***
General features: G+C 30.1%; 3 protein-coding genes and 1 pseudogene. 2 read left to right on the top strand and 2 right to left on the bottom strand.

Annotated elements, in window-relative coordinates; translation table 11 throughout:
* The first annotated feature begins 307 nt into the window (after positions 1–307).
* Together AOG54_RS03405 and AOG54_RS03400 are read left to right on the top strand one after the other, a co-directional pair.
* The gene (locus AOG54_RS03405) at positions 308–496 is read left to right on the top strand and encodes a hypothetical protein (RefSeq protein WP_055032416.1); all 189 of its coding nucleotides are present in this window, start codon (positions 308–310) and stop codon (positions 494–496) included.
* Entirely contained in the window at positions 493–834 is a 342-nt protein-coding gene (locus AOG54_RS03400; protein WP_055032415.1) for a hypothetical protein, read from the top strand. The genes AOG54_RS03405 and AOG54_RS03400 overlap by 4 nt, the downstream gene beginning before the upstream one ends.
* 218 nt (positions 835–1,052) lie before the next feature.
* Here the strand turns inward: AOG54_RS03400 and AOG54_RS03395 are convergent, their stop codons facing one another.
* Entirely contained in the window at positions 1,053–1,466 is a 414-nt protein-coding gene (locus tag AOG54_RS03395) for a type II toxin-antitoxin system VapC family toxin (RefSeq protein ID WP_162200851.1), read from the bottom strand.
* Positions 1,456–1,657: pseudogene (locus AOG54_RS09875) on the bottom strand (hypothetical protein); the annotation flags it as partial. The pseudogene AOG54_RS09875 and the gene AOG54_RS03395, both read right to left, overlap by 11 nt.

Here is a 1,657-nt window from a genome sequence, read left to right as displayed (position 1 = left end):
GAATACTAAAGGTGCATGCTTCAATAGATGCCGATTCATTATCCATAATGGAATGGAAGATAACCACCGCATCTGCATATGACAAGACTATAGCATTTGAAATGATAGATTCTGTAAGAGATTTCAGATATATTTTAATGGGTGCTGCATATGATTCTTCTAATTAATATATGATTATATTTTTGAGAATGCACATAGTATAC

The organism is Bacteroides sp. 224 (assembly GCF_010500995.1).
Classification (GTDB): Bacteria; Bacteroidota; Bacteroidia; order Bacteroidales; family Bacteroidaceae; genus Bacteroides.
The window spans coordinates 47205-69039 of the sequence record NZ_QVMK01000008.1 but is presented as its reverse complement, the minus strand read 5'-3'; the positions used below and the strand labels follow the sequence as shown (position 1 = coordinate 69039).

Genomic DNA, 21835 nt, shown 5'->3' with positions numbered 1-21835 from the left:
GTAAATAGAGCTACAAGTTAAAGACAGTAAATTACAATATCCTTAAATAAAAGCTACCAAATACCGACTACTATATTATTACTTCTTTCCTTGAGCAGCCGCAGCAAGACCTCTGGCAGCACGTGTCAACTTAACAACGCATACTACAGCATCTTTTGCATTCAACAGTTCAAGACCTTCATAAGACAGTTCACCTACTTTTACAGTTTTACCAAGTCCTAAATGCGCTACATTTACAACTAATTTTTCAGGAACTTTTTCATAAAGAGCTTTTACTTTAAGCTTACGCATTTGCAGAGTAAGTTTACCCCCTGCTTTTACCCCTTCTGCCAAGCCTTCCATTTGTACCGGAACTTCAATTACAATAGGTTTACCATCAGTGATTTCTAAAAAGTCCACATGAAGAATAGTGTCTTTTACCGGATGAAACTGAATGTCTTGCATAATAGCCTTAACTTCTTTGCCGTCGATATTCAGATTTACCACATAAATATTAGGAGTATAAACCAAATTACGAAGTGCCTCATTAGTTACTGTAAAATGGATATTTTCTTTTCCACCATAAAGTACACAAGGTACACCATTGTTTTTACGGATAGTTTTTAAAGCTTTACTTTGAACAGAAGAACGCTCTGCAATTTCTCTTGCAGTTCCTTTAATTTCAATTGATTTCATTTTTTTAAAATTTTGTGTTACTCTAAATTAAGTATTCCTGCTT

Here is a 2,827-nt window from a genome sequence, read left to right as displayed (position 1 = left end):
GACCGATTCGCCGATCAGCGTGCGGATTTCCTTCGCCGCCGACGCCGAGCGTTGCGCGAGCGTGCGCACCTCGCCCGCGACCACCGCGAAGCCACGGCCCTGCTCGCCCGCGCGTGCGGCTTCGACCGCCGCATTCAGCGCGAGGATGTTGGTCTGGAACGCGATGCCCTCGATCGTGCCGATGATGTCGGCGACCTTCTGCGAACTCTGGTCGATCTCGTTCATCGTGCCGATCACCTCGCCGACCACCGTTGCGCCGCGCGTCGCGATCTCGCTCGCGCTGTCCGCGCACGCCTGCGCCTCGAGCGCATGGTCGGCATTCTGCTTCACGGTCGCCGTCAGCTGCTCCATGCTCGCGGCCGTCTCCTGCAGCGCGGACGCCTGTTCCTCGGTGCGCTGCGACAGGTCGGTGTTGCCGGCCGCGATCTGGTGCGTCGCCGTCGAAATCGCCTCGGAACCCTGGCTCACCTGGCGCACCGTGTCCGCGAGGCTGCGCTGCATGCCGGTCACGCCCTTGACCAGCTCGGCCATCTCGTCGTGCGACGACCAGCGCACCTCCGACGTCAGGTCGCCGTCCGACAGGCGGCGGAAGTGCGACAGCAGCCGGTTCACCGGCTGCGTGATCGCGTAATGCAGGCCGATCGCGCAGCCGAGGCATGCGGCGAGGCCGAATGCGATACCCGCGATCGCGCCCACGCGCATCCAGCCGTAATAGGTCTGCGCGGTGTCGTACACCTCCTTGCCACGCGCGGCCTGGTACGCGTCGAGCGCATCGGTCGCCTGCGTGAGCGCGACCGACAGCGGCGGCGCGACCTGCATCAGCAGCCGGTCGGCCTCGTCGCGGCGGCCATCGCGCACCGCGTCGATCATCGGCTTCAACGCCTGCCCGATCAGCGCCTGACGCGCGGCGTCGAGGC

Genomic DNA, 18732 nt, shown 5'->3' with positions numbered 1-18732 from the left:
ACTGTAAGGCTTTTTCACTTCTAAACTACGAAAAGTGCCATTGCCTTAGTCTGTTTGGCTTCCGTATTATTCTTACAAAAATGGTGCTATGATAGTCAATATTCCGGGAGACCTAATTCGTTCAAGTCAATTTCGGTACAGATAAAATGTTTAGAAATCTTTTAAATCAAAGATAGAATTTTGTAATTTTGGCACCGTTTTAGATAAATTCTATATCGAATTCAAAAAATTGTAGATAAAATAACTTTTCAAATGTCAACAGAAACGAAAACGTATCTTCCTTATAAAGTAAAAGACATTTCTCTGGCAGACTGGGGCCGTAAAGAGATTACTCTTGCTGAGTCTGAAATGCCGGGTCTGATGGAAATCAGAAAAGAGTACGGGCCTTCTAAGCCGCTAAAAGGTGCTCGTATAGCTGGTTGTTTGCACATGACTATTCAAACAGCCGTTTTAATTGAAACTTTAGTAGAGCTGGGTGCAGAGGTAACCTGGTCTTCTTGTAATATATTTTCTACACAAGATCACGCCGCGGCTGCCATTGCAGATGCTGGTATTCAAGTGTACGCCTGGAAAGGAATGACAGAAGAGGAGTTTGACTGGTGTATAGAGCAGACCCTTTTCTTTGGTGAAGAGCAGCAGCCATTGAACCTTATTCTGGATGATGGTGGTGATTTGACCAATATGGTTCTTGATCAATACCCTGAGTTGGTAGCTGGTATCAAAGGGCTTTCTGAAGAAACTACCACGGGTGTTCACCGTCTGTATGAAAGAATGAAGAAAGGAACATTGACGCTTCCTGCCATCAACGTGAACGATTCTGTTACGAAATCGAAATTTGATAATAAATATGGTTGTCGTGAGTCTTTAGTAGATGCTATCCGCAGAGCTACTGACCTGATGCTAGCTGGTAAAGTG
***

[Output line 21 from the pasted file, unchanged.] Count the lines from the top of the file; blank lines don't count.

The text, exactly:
ACTGTAAGGCTTTTTCACTTCTAAACTACGAAAAGTGCCATTGCCTTAGTCTGTTTGGCTTCCGTATTATTCTTACAAAAATGGTGCTATGATAGTCAATATTCCGGGAGACCTAATTCGTTCAAGTCAATTTCGGTACAGATAAAATGTTTAGAAATCTTTTAAATCAAAGATAGAATTTTGTAATTTTGGCACCGTTTTAGATAAATTCTATATCGAATTCAAAAAATTGTAGATAAAATAACTTTTCAAATGTCAACAGAAACGAAAACGTATCTTCCTTATAAAGTAAAAGACATTTCTCTGGCAGACTGGGGCCGTAAAGAGATTACTCTTGCTGAGTCTGAAATGCCGGGTCTGATGGAAATCAGAAAAGAGTACGGGCCTTCTAAGCCGCTAAAAGGTGCTCGTATAGCTGGTTGTTTGCACATGACTATTCAAACAGCCGTTTTAATTGAAACTTTAGTAGAGCTGGGTGCAGAGGTAACCTGGTCTTCTTGTAATATATTTTCTACACAAGATCACGCCGCGGCTGCCATTGCAGATGCTGGTATTCAAGTGTACGCCTGGAAAGGAATGACAGAAGAGGAGTTTGACTGGTGTATAGAGCAGACCCTTTTCTTTGGTGAAGAGCAGCAGCCATTGAACCTTATTCTGGATGATGGTGGTGATTTGACCAATATGGTTCTTGATCAATACCCTGAGTTGGTAGCTGGTATCAAAGGGCTTTCTGAAGAAACTACCACGGGTGTTCACCGTCTGTATGAAAGAATGAAGAAAGGAACATTGACGCTTCCTGCCATCAACGTGAACGATTCTGTTACGAAATCGAAATTTGATAATAAATATGGTTGTCGTGAGTCTTTAGTAGATGCTATCCGCAGAGCTACTGACCTGATGCTAGCTGGTAAAGTG